Uganda’s adoption ‘racket’
Kampala - Ugandan families have been bribed, tricked or coerced into giving up their children to US citizens and other foreigners for adoption, a Thomson Reuters Foundation investigation has found.
Leaked documents, court data and a series of exclusive interviews with officials, whistleblowers, victims and prospective adoptive parents have revealed:
* A culture of corruption in which children’s birth histories are at times manipulated to make them appear as orphans when they are not.
* A lucrative industry in which lawyers acting on behalf of foreign applicants receive large payments.
* A mushrooming network of unregistered childcare institutions through which children are primed for adoption.
* An absence of reliable court data to counteract allegations of negligence or fraud by probation officers involved in the adoption process.
Across Uganda, church-backed orphanages and private child care institutions are springing up. “Fifteen years ago there were just two dozen orphanages, now there are as many as 400 such institutions,” said Stella Ayo-Odongo, executive director of the Uganda Child Rights NGO Network.
“But this is steeped in problems. Intercountry adoptions constitute a booming industry in which child traffickers are profiteering,” she said.
According to Ugandan law, foreigners are required to spend at least three years in the country before adopting, but they can acquire a legal guardianship days after arriving and complete the process back home.
Data from the US State Department shows that 201 children were adopted from Uganda by US citizens in 2013/2014, making it the third biggest source country in Africa. In all, Americans adopted 6 441 children from around the world last year.
Uganda’s parliament is expected to pass tighter legislation that would ban legal guardianships, with a view to signing an international treaty, the Hague Adoption Convention, but corruption and bureaucracy have stalled the process, critics say.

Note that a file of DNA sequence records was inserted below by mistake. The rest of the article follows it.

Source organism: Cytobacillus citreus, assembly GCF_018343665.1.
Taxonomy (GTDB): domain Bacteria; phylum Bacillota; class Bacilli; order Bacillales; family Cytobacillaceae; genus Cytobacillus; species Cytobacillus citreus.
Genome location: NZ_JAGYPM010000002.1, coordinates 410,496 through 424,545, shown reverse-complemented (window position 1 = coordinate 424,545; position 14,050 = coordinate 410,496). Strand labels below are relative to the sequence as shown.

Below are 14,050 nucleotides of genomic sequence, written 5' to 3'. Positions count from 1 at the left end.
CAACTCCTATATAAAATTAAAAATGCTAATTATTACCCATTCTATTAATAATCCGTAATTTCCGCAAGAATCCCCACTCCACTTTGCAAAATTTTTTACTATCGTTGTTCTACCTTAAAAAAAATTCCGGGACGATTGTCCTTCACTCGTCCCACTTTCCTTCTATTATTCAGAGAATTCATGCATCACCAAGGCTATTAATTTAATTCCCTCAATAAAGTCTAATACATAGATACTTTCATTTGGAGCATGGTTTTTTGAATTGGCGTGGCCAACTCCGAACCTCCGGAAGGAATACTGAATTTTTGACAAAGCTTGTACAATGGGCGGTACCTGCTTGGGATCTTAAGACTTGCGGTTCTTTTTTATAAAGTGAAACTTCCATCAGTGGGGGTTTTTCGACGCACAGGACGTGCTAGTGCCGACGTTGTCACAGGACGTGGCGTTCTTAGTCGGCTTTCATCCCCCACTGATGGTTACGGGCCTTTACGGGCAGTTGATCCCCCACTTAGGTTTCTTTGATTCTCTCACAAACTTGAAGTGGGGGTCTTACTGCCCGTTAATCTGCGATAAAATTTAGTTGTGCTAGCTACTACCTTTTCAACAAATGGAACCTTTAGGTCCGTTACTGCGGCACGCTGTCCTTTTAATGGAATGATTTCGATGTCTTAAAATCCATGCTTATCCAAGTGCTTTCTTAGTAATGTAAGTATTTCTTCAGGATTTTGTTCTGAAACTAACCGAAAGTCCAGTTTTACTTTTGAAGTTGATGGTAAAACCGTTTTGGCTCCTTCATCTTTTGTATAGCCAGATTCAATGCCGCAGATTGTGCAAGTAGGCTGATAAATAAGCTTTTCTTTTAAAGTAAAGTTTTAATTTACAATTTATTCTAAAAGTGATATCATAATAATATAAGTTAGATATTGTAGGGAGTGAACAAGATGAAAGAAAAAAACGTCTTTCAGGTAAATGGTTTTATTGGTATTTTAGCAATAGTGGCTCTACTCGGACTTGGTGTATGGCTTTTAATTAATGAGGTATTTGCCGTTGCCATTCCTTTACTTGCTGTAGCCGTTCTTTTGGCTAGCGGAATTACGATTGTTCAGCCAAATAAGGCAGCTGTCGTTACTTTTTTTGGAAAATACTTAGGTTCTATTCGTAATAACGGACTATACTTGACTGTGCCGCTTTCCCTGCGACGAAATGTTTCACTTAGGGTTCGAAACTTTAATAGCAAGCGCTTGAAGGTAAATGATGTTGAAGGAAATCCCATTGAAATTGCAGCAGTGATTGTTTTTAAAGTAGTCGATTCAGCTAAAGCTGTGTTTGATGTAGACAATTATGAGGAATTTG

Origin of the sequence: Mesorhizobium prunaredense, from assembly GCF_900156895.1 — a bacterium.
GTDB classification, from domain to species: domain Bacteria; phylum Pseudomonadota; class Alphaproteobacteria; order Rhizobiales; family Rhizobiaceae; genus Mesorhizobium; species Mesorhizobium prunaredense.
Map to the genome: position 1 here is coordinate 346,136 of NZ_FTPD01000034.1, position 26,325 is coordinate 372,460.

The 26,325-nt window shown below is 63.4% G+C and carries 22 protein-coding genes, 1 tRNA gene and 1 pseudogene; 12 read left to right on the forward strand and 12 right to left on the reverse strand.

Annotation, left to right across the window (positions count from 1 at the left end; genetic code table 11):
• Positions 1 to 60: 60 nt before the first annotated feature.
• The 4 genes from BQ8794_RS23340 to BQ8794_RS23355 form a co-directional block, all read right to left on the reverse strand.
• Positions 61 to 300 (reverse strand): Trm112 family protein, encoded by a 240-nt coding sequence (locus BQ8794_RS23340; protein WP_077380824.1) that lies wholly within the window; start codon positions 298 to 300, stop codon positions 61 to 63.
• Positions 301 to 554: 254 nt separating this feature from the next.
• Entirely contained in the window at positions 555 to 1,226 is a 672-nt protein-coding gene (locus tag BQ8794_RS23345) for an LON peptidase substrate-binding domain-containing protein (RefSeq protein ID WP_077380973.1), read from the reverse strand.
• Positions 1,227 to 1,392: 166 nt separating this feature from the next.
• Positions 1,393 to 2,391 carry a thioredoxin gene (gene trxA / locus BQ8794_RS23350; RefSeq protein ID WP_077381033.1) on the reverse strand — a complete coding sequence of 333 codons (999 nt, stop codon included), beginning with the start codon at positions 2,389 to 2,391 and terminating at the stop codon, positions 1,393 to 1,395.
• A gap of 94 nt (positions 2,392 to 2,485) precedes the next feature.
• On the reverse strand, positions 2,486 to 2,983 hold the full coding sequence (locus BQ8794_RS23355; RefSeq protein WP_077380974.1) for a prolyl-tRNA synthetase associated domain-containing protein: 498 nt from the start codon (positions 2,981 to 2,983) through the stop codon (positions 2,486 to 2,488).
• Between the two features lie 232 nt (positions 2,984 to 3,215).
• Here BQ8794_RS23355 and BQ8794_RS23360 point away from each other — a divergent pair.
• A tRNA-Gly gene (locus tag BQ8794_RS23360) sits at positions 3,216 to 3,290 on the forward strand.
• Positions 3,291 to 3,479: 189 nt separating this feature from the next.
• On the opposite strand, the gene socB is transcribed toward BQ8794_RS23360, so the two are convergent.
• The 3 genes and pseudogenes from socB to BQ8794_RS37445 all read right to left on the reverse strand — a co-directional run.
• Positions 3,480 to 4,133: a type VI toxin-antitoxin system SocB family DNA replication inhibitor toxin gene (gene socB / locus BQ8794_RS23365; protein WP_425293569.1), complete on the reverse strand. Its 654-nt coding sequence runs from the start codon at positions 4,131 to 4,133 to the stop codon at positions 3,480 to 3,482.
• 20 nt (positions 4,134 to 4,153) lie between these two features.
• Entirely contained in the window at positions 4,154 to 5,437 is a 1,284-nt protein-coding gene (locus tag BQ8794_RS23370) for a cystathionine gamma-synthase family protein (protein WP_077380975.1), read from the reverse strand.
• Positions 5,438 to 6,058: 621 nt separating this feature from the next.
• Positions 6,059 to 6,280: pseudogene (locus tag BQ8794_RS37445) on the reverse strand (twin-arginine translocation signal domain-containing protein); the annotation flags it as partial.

Democratic Republic of Congo (DRC) and Ethiopia, two of the biggest source countries for adopted African children last year, have taken steps to restrict overseas applications.
“Uganda must ratify the Hague Adoption Convention urgently,” said Ayo-Odongo. “It was previously not an issue, but now, with levels of child trafficking at such a high level, it should be a priority.”
Ugandan children regularly pass through Kampala’s Entebbe international airport.
On a given day they can be seen hand-in-hand with white adoptive parents at the departure gate.
Many of these adoptions will lead to successful unions between the child and his or her adoptive parents.
But others will never make it this far.
In Uganda, a lack of available documents makes it impossible to determine how many adoptions involve fraud, but four government officials told the Thomson Reuters Foundation the problem was widespread.
“Some lawyers lie about the birth history of the child,” said Stella Ogwang, an official in the Ministry of Gender, Labour and Social Development, which oversees child welfare.